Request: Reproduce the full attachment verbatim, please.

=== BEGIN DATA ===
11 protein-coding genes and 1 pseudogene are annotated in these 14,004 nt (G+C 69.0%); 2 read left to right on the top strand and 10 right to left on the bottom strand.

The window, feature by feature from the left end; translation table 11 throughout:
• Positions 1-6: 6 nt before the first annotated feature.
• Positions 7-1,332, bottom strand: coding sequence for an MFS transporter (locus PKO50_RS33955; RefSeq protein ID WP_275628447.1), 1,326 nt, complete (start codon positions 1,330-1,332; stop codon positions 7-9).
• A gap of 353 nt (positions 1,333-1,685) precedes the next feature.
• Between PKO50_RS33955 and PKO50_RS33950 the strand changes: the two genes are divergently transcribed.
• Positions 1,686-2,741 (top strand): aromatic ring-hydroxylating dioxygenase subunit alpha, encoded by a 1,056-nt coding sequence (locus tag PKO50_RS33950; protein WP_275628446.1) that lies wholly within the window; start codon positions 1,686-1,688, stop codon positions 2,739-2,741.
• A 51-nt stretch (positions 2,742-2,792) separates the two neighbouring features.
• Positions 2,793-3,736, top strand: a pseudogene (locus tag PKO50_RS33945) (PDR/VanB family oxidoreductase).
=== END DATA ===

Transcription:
11 protein-coding genes and 1 pseudogene are annotated in these 14,004 nt (G+C 69.0%); 2 read left to right on the top strand and 10 right to left on the bottom strand.

The window, feature by feature from the left end; translation table 11 throughout:
• Positions 1-6: 6 nt before the first annotated feature.
• Positions 7-1,332, bottom strand: coding sequence for an MFS transporter (locus PKO50_RS33955; RefSeq protein ID WP_275628447.1), 1,326 nt, complete (start codon positions 1,330-1,332; stop codon positions 7-9).
• A gap of 353 nt (positions 1,333-1,685) precedes the next feature.
• Between PKO50_RS33955 and PKO50_RS33950 the strand changes: the two genes are divergently transcribed.
• Positions 1,686-2,741 (top strand): aromatic ring-hydroxylating dioxygenase subunit alpha, encoded by a 1,056-nt coding sequence (locus tag PKO50_RS33950; protein WP_275628446.1) that lies wholly within the window; start codon positions 1,686-1,688, stop codon positions 2,739-2,741.
• A 51-nt stretch (positions 2,742-2,792) separates the two neighbouring features.
• Positions 2,793-3,736, top strand: a pseudogene (locus tag PKO50_RS33945) (PDR/VanB family oxidoreductase).